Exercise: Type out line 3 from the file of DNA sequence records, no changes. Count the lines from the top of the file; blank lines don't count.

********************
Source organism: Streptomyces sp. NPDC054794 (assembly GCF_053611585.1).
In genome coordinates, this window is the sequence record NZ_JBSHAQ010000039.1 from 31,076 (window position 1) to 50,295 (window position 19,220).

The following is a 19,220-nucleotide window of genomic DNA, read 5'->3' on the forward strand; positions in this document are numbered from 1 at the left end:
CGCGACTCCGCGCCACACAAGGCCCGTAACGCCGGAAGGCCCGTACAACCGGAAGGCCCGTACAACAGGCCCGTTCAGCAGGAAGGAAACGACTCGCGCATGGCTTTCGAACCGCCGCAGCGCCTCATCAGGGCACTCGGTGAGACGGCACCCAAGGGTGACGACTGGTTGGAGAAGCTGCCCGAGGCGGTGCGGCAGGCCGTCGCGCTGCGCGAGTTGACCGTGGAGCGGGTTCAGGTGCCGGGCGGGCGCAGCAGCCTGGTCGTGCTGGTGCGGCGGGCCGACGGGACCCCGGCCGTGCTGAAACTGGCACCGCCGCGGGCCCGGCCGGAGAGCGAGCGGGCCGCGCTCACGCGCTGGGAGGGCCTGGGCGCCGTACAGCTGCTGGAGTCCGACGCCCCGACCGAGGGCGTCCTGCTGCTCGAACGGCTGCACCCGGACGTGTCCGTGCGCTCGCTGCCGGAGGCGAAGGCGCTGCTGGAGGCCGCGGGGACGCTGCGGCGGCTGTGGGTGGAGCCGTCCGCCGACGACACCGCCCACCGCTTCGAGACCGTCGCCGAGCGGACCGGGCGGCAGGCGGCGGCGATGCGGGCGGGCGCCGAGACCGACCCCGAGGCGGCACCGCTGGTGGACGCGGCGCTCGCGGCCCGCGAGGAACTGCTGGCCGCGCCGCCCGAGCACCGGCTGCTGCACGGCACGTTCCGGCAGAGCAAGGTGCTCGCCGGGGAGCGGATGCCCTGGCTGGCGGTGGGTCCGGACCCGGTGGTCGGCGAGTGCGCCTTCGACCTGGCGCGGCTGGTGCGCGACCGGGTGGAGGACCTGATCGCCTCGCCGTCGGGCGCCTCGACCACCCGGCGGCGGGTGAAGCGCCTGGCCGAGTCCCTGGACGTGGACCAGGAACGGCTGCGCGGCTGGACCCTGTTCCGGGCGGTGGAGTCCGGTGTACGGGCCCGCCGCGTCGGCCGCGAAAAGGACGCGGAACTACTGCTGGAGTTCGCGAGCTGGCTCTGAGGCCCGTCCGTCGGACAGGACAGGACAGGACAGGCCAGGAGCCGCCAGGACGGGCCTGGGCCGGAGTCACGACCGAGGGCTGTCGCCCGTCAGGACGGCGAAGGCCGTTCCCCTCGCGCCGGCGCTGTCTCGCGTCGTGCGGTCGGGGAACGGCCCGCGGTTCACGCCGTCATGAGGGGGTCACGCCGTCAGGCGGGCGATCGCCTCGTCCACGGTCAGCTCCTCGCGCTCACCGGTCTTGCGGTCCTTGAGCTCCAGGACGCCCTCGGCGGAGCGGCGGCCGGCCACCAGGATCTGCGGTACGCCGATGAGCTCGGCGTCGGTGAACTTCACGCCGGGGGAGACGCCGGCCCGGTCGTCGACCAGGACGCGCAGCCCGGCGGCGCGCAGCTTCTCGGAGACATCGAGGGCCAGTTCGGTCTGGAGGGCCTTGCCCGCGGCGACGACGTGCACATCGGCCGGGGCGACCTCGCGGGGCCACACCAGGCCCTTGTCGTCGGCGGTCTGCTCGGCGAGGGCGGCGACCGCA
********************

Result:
The following is a 19,220-nucleotide window of genomic DNA, read 5'->3' on the forward strand; positions in this document are numbered from 1 at the left end: